‐Another headline read, “Driver’s licenses for immigrants spur debate in New Mexico.” This debate has been going on for a long time. To read the article under the headline, go here.

It’s from the Associated Press, and it has a bias: toward the granting of licenses to illegal aliens. Did you notice the wording of the headline? “Driver’s licenses for immigrants …” The debate, actually, is over licenses for illegals.

The hero of the story is a man named Alejandro Altamirano, who fears losing his driver’s license. The story begins and ends with him. (That’s how a report makes a person the hero of a story: by beginning and ending with him. We’ve all done it.) The reader never learns whether the man is illegal or legal. We simply know that he has “called New Mexico home for a dozen years.”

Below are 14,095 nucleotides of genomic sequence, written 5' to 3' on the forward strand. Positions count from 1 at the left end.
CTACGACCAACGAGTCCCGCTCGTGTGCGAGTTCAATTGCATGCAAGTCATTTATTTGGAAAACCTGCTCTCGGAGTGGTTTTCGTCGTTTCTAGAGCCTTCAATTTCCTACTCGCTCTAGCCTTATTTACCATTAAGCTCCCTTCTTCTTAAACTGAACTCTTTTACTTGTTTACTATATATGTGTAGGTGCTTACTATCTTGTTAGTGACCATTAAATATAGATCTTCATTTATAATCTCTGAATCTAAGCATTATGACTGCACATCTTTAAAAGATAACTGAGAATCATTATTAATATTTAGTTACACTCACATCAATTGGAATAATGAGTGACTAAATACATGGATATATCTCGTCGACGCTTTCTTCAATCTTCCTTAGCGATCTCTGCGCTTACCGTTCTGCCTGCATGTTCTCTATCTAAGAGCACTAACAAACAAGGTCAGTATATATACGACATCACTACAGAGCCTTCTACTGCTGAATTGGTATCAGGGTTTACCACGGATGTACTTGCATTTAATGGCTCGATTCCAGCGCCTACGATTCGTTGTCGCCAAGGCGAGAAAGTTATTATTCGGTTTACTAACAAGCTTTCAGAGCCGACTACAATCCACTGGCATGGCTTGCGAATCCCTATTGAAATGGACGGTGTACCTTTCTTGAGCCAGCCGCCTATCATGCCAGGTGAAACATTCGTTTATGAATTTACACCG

New Mexico has a law that allows illegals to obtain driver’s licenses. From what I know, this law is dangerously abused. Illegals from all over the country connive to get New Mexico licenses. Often, these people are involved in serious crimes.

The state’s Republican governor, Susana Martinez, has been trying to repeal the law. She says that the issue is a public-safety issue above all. The reason she thinks that is that she served as a prosecutor for many years.

About this issue, she knows chapter and verse, believe me. It would be hard to out-argue her.

I have interviewed her twice, and both times we discussed this matter of licenses for illegals. Allow me to quote from my first piece (published in February 2012). The issue of driver’s licenses appears at the end of the excerpt.